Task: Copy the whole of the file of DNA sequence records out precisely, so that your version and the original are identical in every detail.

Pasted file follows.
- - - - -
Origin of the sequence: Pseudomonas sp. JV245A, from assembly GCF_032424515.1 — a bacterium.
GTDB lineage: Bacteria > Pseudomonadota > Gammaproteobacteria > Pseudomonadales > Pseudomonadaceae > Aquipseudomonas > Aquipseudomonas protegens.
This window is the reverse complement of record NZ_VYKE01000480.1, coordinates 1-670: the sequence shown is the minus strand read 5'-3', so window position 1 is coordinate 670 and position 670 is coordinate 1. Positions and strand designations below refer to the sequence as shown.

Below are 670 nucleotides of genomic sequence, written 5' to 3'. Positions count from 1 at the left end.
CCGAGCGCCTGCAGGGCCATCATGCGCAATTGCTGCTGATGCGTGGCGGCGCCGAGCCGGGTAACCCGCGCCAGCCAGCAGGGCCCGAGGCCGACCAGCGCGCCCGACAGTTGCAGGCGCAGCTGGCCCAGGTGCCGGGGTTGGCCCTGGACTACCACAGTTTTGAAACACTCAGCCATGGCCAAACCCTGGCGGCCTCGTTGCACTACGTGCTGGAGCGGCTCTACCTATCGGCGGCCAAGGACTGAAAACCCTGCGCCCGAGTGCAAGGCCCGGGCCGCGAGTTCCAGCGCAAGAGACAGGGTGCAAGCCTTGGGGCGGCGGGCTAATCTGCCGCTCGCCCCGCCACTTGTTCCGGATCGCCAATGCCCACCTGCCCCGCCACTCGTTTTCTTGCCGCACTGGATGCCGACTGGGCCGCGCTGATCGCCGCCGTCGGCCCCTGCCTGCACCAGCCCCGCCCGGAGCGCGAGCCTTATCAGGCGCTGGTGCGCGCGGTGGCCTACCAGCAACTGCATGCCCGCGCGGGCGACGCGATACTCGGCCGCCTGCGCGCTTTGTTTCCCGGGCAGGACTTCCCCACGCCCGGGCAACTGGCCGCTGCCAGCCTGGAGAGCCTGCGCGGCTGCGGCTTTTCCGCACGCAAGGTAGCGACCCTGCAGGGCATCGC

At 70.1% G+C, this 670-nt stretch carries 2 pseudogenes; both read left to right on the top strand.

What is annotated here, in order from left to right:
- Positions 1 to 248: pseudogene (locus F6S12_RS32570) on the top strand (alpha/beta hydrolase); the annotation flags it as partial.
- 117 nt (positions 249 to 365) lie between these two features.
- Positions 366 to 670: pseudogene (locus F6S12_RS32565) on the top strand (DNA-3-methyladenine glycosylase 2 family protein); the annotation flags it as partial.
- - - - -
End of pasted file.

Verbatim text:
Origin of the sequence: Pseudomonas sp. JV245A, from assembly GCF_032424515.1 — a bacterium.
GTDB lineage: Bacteria > Pseudomonadota > Gammaproteobacteria > Pseudomonadales > Pseudomonadaceae > Aquipseudomonas > Aquipseudomonas protegens.
This window is the reverse complement of record NZ_VYKE01000480.1, coordinates 1-670: the sequence shown is the minus strand read 5'-3', so window position 1 is coordinate 670 and position 670 is coordinate 1. Positions and strand designations below refer to the sequence as shown.

Below are 670 nucleotides of genomic sequence, written 5' to 3'. Positions count from 1 at the left end.
CCGAGCGCCTGCAGGGCCATCATGCGCAATTGCTGCTGATGCGTGGCGGCGCCGAGCCGGGTAACCCGCGCCAGCCAGCAGGGCCCGAGGCCGACCAGCGCGCCCGACAGTTGCAGGCGCAGCTGGCCCAGGTGCCGGGGTTGGCCCTGGACTACCACAGTTTTGAAACACTCAGCCATGGCCAAACCCTGGCGGCCTCGTTGCACTACGTGCTGGAGCGGCTCTACCTATCGGCGGCCAAGGACTGAAAACCCTGCGCCCGAGTGCAAGGCCCGGGCCGCGAGTTCCAGCGCAAGAGACAGGGTGCAAGCCTTGGGGCGGCGGGCTAATCTGCCGCTCGCCCCGCCACTTGTTCCGGATCGCCAATGCCCACCTGCCCCGCCACTCGTTTTCTTGCCGCACTGGATGCCGACTGGGCCGCGCTGATCGCCGCCGTCGGCCCCTGCCTGCACCAGCCCCGCCCGGAGCGCGAGCCTTATCAGGCGCTGGTGCGCGCGGTGGCCTACCAGCAACTGCATGCCCGCGCGGGCGACGCGATACTCGGCCGCCTGCGCGCTTTGTTTCCCGGGCAGGACTTCCCCACGCCCGGGCAACTGGCCGCTGCCAGCCTGGAGAGCCTGCGCGGCTGCGGCTTTTCCGCACGCAAGGTAGCGACCCTGCAGGGCATCGC

At 70.1% G+C, this 670-nt stretch carries 2 pseudogenes; both read left to right on the top strand.

What is annotated here, in order from left to right:
- Positions 1 to 248: pseudogene (locus F6S12_RS32570) on the top strand (alpha/beta hydrolase); the annotation flags it as partial.
- 117 nt (positions 249 to 365) lie between these two features.
- Positions 366 to 670: pseudogene (locus F6S12_RS32565) on the top strand (DNA-3-methyladenine glycosylase 2 family protein); the annotation flags it as partial.